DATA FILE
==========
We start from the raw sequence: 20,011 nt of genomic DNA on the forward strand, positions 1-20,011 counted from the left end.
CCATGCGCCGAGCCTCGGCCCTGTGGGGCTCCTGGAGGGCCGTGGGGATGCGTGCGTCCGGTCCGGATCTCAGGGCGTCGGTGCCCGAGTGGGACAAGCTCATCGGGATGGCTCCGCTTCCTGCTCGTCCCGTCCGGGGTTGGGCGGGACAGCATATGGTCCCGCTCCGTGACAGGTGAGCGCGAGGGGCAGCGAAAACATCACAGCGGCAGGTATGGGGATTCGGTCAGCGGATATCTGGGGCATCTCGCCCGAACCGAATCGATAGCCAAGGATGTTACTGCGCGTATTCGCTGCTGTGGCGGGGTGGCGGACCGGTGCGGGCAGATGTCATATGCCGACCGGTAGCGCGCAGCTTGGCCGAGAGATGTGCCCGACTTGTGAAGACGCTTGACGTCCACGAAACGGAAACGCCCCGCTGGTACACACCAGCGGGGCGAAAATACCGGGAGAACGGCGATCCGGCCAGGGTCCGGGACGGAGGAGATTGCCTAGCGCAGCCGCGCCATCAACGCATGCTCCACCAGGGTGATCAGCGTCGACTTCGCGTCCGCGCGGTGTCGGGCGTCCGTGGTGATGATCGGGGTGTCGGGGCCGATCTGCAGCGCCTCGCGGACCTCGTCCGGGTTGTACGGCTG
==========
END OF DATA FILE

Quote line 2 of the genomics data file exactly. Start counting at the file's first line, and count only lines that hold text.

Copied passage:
CCATGCGCCGAGCCTCGGCCCTGTGGGGCTCCTGGAGGGCCGTGGGGATGCGTGCGTCCGGTCCGGATCTCAGGGCGTCGGTGCCCGAGTGGGACAAGCTCATCGGGATGGCTCCGCTTCCTGCTCGTCCCGTCCGGGGTTGGGCGGGACAGCATATGGTCCCGCTCCGTGACAGGTGAGCGCGAGGGGCAGCGAAAACATCACAGCGGCAGGTATGGGGATTCGGTCAGCGGATATCTGGGGCATCTCGCCCGAACCGAATCGATAGCCAAGGATGTTACTGCGCGTATTCGCTGCTGTGGCGGGGTGGCGGACCGGTGCGGGCAGATGTCATATGCCGACCGGTAGCGCGCAGCTTGGCCGAGAGATGTGCCCGACTTGTGAAGACGCTTGACGTCCACGAAACGGAAACGCCCCGCTGGTACACACCAGCGGGGCGAAAATACCGGGAGAACGGCGATCCGGCCAGGGTCCGGGACGGAGGAGATTGCCTAGCGCAGCCGCGCCATCAACGCATGCTCCACCAGGGTGATCAGCGTCGACTTCGCGTCCGCGCGGTGTCGGGCGTCCGTGGTGATGATCGGGGTGTCGGGGCCGATCTGCAGCGCCTCGCGGACCTCGTCCGGGTTGTACGGCTG